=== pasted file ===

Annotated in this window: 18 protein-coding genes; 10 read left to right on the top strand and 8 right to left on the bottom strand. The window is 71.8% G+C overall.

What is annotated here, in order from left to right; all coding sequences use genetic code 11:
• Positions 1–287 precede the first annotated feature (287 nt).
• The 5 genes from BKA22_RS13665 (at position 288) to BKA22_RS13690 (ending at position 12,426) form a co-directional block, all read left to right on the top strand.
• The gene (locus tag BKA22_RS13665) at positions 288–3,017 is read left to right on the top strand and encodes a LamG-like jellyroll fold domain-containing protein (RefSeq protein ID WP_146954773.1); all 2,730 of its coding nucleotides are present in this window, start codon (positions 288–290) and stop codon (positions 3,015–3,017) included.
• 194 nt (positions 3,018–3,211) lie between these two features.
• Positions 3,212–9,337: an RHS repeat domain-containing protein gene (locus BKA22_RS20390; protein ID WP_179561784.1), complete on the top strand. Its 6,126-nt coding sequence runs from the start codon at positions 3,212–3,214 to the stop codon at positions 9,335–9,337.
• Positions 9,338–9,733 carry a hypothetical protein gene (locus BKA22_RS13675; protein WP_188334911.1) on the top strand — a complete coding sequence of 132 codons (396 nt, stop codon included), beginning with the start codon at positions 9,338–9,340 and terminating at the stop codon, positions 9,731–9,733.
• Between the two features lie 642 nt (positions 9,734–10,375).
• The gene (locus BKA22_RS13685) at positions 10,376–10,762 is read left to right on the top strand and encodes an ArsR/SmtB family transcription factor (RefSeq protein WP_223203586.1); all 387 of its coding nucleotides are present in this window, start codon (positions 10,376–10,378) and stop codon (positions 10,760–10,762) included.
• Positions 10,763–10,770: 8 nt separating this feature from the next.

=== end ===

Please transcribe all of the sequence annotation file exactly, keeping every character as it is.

Annotated in this window: 18 protein-coding genes; 10 read left to right on the top strand and 8 right to left on the bottom strand. The window is 71.8% G+C overall.

What is annotated here, in order from left to right; all coding sequences use genetic code 11:
• Positions 1–287 precede the first annotated feature (287 nt).
• The 5 genes from BKA22_RS13665 (at position 288) to BKA22_RS13690 (ending at position 12,426) form a co-directional block, all read left to right on the top strand.
• The gene (locus tag BKA22_RS13665) at positions 288–3,017 is read left to right on the top strand and encodes a LamG-like jellyroll fold domain-containing protein (RefSeq protein ID WP_146954773.1); all 2,730 of its coding nucleotides are present in this window, start codon (positions 288–290) and stop codon (positions 3,015–3,017) included.
• 194 nt (positions 3,018–3,211) lie between these two features.
• Positions 3,212–9,337: an RHS repeat domain-containing protein gene (locus BKA22_RS20390; protein ID WP_179561784.1), complete on the top strand. Its 6,126-nt coding sequence runs from the start codon at positions 3,212–3,214 to the stop codon at positions 9,335–9,337.
• Positions 9,338–9,733 carry a hypothetical protein gene (locus BKA22_RS13675; protein WP_188334911.1) on the top strand — a complete coding sequence of 132 codons (396 nt, stop codon included), beginning with the start codon at positions 9,338–9,340 and terminating at the stop codon, positions 9,731–9,733.
• Between the two features lie 642 nt (positions 9,734–10,375).
• The gene (locus BKA22_RS13685) at positions 10,376–10,762 is read left to right on the top strand and encodes an ArsR/SmtB family transcription factor (RefSeq protein WP_223203586.1); all 387 of its coding nucleotides are present in this window, start codon (positions 10,376–10,378) and stop codon (positions 10,760–10,762) included.
• Positions 10,763–10,770: 8 nt separating this feature from the next.